KUALA LUMPUR: Former international, Rashid Sidek wants his charges to learn a thing or two from Denmark's Viktor Axelsen, who trained at the Sports Affairs Badminton Academy last week.
The Danish former world champion, who is making a comeback after an injury laden 2018, decided to make Kuala Lumpur his training base ahead of his bid to defend the men's singles title at the Malaysia Masters next week.
Rashid, who coaches independent players like Liew Daren and Chong Wei Feng, when contacted, said: "It all worked out well for both Axelsen and the club (Sports Affairs Badminton Academy), so that's why he chose to make KL his training base ahead of the Malaysia Masters next week.
"Both Axelsen and Daren played for the same team (Ahmedabad) in the Premier Badminton League (PBL) in India, and instead of flying back to train in Denmark, Axelsen came here.
"I think it was good for both parties because our players were inspired to train alongside a former world champion and Axelsen got quality sparing."
Since his second round defeat at the Denmark Open last October, Axelsen was sidelined for several weeks due to an aggravated ankle injury.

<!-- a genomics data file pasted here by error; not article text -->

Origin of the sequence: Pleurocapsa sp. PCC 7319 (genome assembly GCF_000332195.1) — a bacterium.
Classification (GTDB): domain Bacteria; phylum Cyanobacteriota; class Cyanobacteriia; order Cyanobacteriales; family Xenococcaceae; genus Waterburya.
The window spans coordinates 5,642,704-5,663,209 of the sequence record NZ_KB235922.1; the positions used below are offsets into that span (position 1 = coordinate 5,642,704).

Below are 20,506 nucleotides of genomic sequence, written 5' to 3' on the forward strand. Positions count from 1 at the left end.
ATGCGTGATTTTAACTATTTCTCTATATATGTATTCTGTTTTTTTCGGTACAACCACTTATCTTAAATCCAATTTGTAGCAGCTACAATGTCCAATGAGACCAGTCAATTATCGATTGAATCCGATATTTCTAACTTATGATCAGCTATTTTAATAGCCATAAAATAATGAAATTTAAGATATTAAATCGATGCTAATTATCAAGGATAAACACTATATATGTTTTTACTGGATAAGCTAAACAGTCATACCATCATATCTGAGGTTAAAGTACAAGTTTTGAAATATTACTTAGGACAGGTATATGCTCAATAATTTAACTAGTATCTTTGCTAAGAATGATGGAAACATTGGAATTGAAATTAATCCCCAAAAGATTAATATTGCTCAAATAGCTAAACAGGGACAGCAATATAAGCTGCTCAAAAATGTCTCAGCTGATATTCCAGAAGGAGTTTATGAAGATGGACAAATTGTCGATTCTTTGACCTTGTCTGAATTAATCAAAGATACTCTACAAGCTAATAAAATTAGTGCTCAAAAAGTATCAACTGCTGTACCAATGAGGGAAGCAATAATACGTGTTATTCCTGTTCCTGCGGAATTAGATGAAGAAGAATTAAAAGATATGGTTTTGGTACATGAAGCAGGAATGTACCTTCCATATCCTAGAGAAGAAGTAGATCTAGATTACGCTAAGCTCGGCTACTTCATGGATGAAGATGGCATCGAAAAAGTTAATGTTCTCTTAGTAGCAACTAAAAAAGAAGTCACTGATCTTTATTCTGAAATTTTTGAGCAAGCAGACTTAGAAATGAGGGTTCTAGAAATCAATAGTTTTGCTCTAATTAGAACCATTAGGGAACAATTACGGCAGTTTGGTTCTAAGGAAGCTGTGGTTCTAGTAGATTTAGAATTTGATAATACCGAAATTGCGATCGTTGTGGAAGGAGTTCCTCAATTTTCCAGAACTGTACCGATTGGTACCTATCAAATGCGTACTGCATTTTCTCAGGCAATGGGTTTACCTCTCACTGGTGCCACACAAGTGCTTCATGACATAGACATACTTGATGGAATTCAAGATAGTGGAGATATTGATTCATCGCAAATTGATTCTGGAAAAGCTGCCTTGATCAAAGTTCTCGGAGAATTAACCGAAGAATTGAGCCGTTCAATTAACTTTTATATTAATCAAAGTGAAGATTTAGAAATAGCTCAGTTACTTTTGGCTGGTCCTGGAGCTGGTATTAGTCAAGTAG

The World No 6, however, quickly bounced back and used the PBL as a platform to slowly regain his form.
"I am impressed with Axelsen purely by his professionalism," added Rashid, who quit the BA of Malaysia (BAM) in 2015.
"As you know there is an ongoing battle in Denmark between the national body and professional players, but all that does not affect him as his focus is purely on badminton.
"For someone his age, he possesses such high level of professionalism. His attitude towards training on court, the seriousness, is all different.
"If he is supposed to train for 90 minutes, be rest assured he makes the best out of it. Sometimes we look at our local players, and they can't wait to be done with training but with Axelsen, it's different.
"He reminds me of players like Lee Chong Wei and South Korea's Lee Hyun Ill, who also trains here at Sports Affairs. They make sure they get that quality training, no compromise.
"And if there's one thing I admire about European based players especially is they do everything on their own.
“From tournament registration, training scheduling, planning and everything else, they do not depend on anybody. They do it all on their own.
"I really hope our local players will use this opportunity to learn a thing or two," Rashid added.
Axelsen will begin his title defence against Japan's Kazumasa Sakai in the first round on Wednesday, while 2018 World Championships bronze medallist, Daren takes on eighth seed Tommy Sugiarto of Indonesia.